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I remember as one of the arguments for Hamlet having an unconscious Oedipus complex was that when confronting his mother about her part in his father's death, and accidentally killing Polonius, Freud says that Hamlet seems overly upset about the whole thing.

Freud gives his opinion of Hamlet in a long footnote to Chapter 5 in The Interpretation of Dreams:

In Oedipus Rex the basic wish-phantasy of the child is brought to light and realized as it is in dreams; in Hamlet it remains repressed, and we learn of its existence–as we discover the relevant facts in a neurosis– only through the inhibitory effects which proceed from it. In the more modern drama, the curious fact that it is possible to remain in complete uncertainty as to the character of the hero has proved to be quite consistent with the over-powering effect of the tragedy. The play is based upon Hamlet's hesitation in accomplishing the task of revenge assigned to him; the text does not give the cause or the motive of this hesitation, nor have the manifold attempts at interpretation succeeded in doing so. According to the still prevailing conception, a conception for which Goethe was first responsible. Hamlet represents the type of man whose active energy is paralyzed by excessive intellectual activity: "Sicklied o'er with the pale cast of thought." According to another conception. the poet has endeavoured to portray a morbid, irresolute character, on the verge of neurasthenia. The plot of the drama, however, shows us that Hamlet is by no means intended to appear as a character wholly incapable of action. On two separate occasions we see him assert himself: once in a sudden outburst of rage, when he stabs the eavesdropper behind the arras, and on the other occasion when he deliberately, and even craftily, with the complete unscrupulousness of a prince of the Renaissance, sends the two courtiers to the death which was intended for himself. What is it, then, that inhibits him in accomplishing the task which his father's ghost has laid upon him? Here the explanation offers itself that it is the peculiar nature of this task. Hamlet is able to do anything but take vengeance upon the man who did away with his father and has taken his father's place with his mother–the man who shows him in realization the repressed desires of his own childhood. The loathing which should have driven him to revenge is thus replaced by self-reproach, by conscientious scruples, which tell him that he himself is no better than the murderer whom he is required to punish. I have here translated into consciousness what had to remain unconscious in the mind of the hero; if anyone wishes to call Hamlet an hysterical subject I cannot but admit that this is the deduction to be drawn from my interpretation.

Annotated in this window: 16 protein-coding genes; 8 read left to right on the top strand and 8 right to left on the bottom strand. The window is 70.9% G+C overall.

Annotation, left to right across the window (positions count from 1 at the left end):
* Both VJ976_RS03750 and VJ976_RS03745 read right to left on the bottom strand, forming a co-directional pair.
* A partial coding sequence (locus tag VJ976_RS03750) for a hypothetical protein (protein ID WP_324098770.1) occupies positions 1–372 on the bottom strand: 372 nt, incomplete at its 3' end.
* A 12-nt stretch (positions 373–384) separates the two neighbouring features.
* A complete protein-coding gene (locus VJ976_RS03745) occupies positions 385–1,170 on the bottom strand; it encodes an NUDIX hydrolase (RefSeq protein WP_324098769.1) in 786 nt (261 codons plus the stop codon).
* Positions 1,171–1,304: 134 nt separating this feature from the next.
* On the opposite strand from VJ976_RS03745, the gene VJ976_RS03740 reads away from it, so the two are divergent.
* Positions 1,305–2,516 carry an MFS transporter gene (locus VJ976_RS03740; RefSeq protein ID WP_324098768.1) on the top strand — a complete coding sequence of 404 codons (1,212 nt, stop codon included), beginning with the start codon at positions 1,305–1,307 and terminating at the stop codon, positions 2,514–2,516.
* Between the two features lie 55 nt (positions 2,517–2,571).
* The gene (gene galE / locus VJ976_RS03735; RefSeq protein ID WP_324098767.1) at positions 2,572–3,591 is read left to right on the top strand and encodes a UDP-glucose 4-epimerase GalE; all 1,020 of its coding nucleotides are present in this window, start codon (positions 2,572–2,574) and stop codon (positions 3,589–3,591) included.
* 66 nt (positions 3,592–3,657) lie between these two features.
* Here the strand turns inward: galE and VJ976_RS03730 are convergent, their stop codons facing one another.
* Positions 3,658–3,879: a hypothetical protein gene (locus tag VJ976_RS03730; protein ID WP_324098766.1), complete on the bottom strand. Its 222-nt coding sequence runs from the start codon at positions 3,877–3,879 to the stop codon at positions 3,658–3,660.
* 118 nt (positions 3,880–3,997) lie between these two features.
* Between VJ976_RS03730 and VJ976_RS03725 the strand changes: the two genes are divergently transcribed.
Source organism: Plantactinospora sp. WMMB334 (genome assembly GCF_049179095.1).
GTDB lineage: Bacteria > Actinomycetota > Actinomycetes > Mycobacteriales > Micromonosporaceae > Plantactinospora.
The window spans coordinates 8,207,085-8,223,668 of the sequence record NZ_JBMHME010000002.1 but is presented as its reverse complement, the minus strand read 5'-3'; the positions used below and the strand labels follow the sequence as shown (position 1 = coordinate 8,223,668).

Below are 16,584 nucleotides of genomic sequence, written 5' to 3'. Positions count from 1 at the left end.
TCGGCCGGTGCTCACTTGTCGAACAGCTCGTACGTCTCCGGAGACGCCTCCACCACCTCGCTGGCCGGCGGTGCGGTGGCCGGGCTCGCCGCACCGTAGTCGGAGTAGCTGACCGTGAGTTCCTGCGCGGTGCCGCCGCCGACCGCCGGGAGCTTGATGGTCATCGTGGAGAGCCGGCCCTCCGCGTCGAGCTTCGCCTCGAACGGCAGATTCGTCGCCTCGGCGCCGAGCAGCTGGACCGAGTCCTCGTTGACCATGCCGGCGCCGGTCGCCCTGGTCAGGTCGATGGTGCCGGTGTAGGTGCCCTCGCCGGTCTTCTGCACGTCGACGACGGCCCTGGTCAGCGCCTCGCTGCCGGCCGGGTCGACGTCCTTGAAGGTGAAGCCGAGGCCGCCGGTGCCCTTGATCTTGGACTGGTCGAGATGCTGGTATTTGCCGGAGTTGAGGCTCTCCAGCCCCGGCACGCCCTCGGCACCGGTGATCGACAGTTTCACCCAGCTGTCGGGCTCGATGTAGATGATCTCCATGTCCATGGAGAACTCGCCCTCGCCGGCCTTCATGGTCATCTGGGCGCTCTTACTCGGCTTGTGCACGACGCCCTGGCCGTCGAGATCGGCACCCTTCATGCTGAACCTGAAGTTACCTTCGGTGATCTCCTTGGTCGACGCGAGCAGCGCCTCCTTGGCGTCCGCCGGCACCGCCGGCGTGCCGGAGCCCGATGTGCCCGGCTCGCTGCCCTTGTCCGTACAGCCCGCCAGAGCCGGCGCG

Freud, Sigmund. The Interpretation of Dreams. 1899. 3rd ed., 1911. Trans. and Intro. A. A. Brill. London: Allen and Unwin, New York: Macmillan, 1913. pp. 224–225 n. Accessed at archive.org 13 May 2024.

But nothing here quite matches my memory that Freud says Hamlet's overreaction is a clue to his Oedipal feelings. Does anyone have any resources that confirm my memory on this, hopefully with links so I can read the whole text?

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You are misremembering. It was not Freud, but his student Ernest Jones who cited Hamlet's hostility to his mother and Polonius as evidence of his repressed Oedipal desire: